With respect to the motions before the court, the “bulk” of the disagreement between plaintiff and NSN US surrounded whether NSN US had “control” over documents or information in the possession, custody, or control of Nokia Siemens Networks Oy (“NSN Oy”)—NSN US’s Finnish sister company that was also a non-party to the action. Id. at 4. Judge Robinson noted that “control is defined as the legal right to obtain the documents required on demand,” and that the court has “declined to apply a broader definition of ‘control’ that would also include an inquiry into the practical ability of the subpoenaed party to obtain documents.” Id. at 3. To determine whether such control was present, Judge Robinson was guided by the court’s previous decision in Power Integrations, Inc. v. Fairchild Semiconductor lnt’l, Inc., 233 F.R.D. 143 (D. Del. 2005). Id. at 3-6. Judge Robinson found that the relationship between NSN US and NSN Oy was similar to the “vendor relationship” between the parties in Power Integrations: “NSN US purchases the Nokia Siemens base station transceivers that are developed by NSN Oy, a separate and distinct corporate entity.” Id. at 4, 6. Although NSN US also conceded it “maintained” the products, the Court found that insufficient “to disregard the separate and distinct corporate identity of NSN US.” Id. at 6. Judge Robinson thus concluded that “NSN has no control over documents or information that it would have to obtain from NSN Oy.” Id.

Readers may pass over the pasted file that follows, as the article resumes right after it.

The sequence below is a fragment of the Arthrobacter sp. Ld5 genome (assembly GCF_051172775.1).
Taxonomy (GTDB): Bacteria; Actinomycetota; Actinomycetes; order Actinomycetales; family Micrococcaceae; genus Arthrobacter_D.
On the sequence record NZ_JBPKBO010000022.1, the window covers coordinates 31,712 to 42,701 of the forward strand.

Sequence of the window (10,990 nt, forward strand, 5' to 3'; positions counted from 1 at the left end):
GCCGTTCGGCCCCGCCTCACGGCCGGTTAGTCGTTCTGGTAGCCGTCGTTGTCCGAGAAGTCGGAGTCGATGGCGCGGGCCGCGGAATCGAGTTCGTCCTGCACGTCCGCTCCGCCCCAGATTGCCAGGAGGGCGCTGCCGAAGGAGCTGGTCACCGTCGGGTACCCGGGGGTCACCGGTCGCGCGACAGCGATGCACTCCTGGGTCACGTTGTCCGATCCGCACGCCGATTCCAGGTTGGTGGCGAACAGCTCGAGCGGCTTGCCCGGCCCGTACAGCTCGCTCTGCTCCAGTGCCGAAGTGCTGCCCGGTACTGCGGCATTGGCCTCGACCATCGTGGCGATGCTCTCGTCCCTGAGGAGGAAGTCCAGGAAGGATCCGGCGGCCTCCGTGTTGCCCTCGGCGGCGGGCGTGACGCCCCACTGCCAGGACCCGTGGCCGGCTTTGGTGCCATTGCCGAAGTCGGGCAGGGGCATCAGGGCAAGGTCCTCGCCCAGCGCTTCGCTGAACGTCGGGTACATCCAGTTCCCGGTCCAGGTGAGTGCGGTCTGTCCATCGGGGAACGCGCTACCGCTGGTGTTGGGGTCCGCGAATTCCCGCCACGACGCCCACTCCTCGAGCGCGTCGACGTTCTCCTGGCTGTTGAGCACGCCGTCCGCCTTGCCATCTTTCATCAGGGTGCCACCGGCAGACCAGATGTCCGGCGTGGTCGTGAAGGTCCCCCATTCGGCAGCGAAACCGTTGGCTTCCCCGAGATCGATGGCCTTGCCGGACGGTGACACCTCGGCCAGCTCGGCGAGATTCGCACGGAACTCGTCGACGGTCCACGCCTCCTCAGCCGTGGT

Judge Robinson, however, was “concerned with certain aspects of NSN US’s motion to quash.” Id. Judge Robinson noted that “it [was] unclear from the record” whether NSN US was in the possession, custody, or control of other information it would not be required to obtain from NSN Oy, such as “supply chain” information or information regarding “certain hardware semaphores and software.” Id. Judge Robinson further found it unclear whether “any NSN US employee or representative within the court’s territorial limits may have knowledge that is responsive to the subpoena.” Id. at 7. Accordingly, Judge Robinson granted plaintiff’s motion to compel to the extent discussed above. Id. at 8-9.

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April 17, 2013

Judge Robinson construes claims, denies motions for summary judgment on infringement and invalidity, and denies plaintiff’s Daubert motion

In a recent Memorandum Opinion, Judge Sue L. Robinson construed several claim terms, denied both parties’ motions for summary judgment, and denied plaintiff’s motion to exclude defendant’s expert’s testimony on invalidity. Cellectis S.A. v. Precision Biosciences, Inc., et al., C.A. No. 11-173-SLR (D. Del. Apr. 9, 2013).

The Court first construed the following terms:

-“[M]onomer of an 1-Crel meganuclease variant comprising at least one mutation in the amino acid sequence of SEQ ID NO: 70, wherein said at least one mutation comprises a substitution at one or more of the amino acids residues at positions 44, 68 and 70 and said monomer further comprises at least one additional mutation of an amino acid residue directly contacting a DNA target sequence wherein said amino acid residue directly contacting a DNA target sequence is selected from the group consisting of positions 26, 28, 30, 32,33 and 38 modified DNA cleavage specificity relative to the 1-Crel meganuclease of SEQ ID NO: 70 in at least one nucleotide in the +/- 3 to 5 triplets.” Id. at 4. The Court “decline[d] to construe the first phrase of [this independent claim] without the context of the remainder of the claim. Id.

-“[M]odified DNA cleavage specificity relative to the 1-Crel meganuclease of SEQ ID NO: 70 in at least one nucleotide in the +/- 3 to 5 triplets.” Id. at 7.

-“A single-chain chimeric meganuclease comprising [a] fusion of [two monomers].” Id. at 7-8.

-“[V]ariant of the wild-type monomer from 1-Crel.” Id. at 8-9.